Reboot looks good but lacks spark; sci-fi/alien violence.
“Men in Black: International” is the fourth movie in the MIB series. It serves as a kind of reboot, as it’s the first film in the franchise without original stars Will Smith and Tommy Lee Jones — “Thor: Ragnarok” co-stars Chris Hemsworth and Tessa Thompson take over as the leads. As is typical for the series, characters are often in peril, and there’s lots of over-the-top alien/sci-fi violence, including scary alien monsters, space guns and shooting (and some realistic guns, too), a scary melting face/body, punching, fighting, chases and more. Expect brief, mild sexual innuendo (including a masturbation joke). Hemsworth’s character wakes up in bed with a female alien; he removes her tentacled arm from his naked chest to get up. Language includes a few uses of “s---,” plus “a--,” “hell,” “d---” and a few other words. Strong alien alcohol and drugs are briefly shown. (115 minutes)
Light tone, deep messages in female-centric comedy.
“Late Night” is a comedy about a late-night TV talk show host (Emma Thompson) who tries to shake up her gone-stale show by hiring a woman (Mindy Kaling) for her all-male writers’ room. A subplot involves an extramarital affair, characters talk about off-screen sex and a couple of characters fall in love, but all viewers see on screen is kissing. Adults drink (and at least one smokes), but no one acts drunk, and there are no references to drugs. Language is infrequent but includes “f---,” “f---ing,” “son of a b----,” “b-----d,” “goddammit,” “dips---” and “bulls---.” Parents who watch with teens who can handle all of that content will appreciate the movie’s positive messages about hard work, courage, perseverance, tolerance and authenticity. One of the movie’s leads is a woman in her 50s and another is a woman of color — both are relatively rare main-character types, and both are given humanized, non-stereotypical, relatable roles in which they get to make many points about ageism, sexism, classism and racism. (119 minutes)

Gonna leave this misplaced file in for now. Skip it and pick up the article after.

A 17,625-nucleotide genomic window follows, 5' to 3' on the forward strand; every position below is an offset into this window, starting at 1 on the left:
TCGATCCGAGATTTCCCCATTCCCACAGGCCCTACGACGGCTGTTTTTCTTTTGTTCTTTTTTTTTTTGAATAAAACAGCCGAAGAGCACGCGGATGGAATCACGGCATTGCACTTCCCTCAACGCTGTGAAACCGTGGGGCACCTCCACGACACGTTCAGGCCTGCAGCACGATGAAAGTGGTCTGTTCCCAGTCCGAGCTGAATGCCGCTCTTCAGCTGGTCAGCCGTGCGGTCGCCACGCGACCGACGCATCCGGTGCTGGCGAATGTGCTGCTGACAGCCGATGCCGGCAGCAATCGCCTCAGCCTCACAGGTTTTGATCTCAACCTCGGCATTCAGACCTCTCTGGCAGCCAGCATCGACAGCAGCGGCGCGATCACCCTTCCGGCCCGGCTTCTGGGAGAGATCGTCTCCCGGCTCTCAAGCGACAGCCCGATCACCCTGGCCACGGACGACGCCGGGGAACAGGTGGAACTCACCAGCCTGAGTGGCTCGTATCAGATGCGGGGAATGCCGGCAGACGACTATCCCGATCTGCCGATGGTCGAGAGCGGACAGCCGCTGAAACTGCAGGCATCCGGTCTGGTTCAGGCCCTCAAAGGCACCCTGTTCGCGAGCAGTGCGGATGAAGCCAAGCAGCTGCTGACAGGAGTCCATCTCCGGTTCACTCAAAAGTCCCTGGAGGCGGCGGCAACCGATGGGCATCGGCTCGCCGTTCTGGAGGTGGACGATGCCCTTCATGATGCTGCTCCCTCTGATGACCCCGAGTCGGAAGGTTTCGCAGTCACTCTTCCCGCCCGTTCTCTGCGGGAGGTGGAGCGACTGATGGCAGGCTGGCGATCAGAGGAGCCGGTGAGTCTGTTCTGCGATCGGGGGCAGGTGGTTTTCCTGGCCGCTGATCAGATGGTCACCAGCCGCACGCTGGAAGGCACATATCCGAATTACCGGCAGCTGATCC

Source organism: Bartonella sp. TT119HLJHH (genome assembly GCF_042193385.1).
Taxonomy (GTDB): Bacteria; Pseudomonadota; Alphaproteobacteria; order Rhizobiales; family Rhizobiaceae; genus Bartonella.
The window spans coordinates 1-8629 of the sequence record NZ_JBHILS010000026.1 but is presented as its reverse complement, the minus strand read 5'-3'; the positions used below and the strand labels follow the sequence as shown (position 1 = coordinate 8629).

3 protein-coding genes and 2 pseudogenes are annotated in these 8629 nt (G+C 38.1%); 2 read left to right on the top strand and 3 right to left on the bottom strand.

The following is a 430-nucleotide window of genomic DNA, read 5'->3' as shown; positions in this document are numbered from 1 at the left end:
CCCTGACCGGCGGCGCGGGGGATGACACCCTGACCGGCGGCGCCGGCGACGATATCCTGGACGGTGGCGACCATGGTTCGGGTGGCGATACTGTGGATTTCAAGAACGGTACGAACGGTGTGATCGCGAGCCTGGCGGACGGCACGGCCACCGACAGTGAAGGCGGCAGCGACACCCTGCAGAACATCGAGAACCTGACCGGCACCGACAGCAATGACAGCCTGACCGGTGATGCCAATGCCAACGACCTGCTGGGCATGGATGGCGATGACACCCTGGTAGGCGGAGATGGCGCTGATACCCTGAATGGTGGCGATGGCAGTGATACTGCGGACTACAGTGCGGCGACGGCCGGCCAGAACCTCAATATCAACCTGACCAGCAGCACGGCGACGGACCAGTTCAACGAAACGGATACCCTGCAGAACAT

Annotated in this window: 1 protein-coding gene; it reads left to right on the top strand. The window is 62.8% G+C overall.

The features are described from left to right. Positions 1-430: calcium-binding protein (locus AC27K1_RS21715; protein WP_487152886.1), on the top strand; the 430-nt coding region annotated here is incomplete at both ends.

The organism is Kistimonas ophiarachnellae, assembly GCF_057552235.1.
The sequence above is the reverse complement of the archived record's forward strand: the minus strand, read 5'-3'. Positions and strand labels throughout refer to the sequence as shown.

Violent action sequel has thin characters, iffy messages.
“Shaft” is the sequel to “Shaft” (2000) and the fifth movie in a series that began with “Shaft” (1971). This installment resorts to dumb comedy and has lots of sloppy, glamorized violence with no consequences. Plus, its message is all about defining “being a man” as acting tough and objectifying women. Gender-fluid men and any man who’s not a fully red-blooded heterosexual are ridiculed. Expect to see tons of guns and shooting, blood spurts, fighting and more. There’s also frequent, graphic sexual innuendo, sex talk and other adult material. One woman is shown partially topless, and others are viewed as sex objects. Language is constant, with countless uses of “f---,” “s---,” “p---y,” the n-word, “t — s” and many more. The villains are drug dealers, and drugs are part of the plot; drug use and paraphernalia are shown. A main character gets drunk, throws up and passes out; other drinking is shown. Samuel L. Jackson, Richard Roundtree and Jessie T. Usher co-star. (111 minutes)
Docu beautifully highlights oceans’ delicate balance.
“Wonders of the Sea” is a documentary that captures some of Earth’s most wondrous creatures in extraordinarily intimate detail. Members of historic oceangoing family the Cousteaus, along with Arnold Schwarzenegger, narrate the film, which covers four different ocean habitats. Significant messages about the fragility of life on our planet underscore the majesty of the footage. The narration is kid friendly, and while the 102-minute running time may be too much for the littlest viewers, it’s thoroughly recommended for family viewing. (102 minutes)
Available via iTunes streaming.
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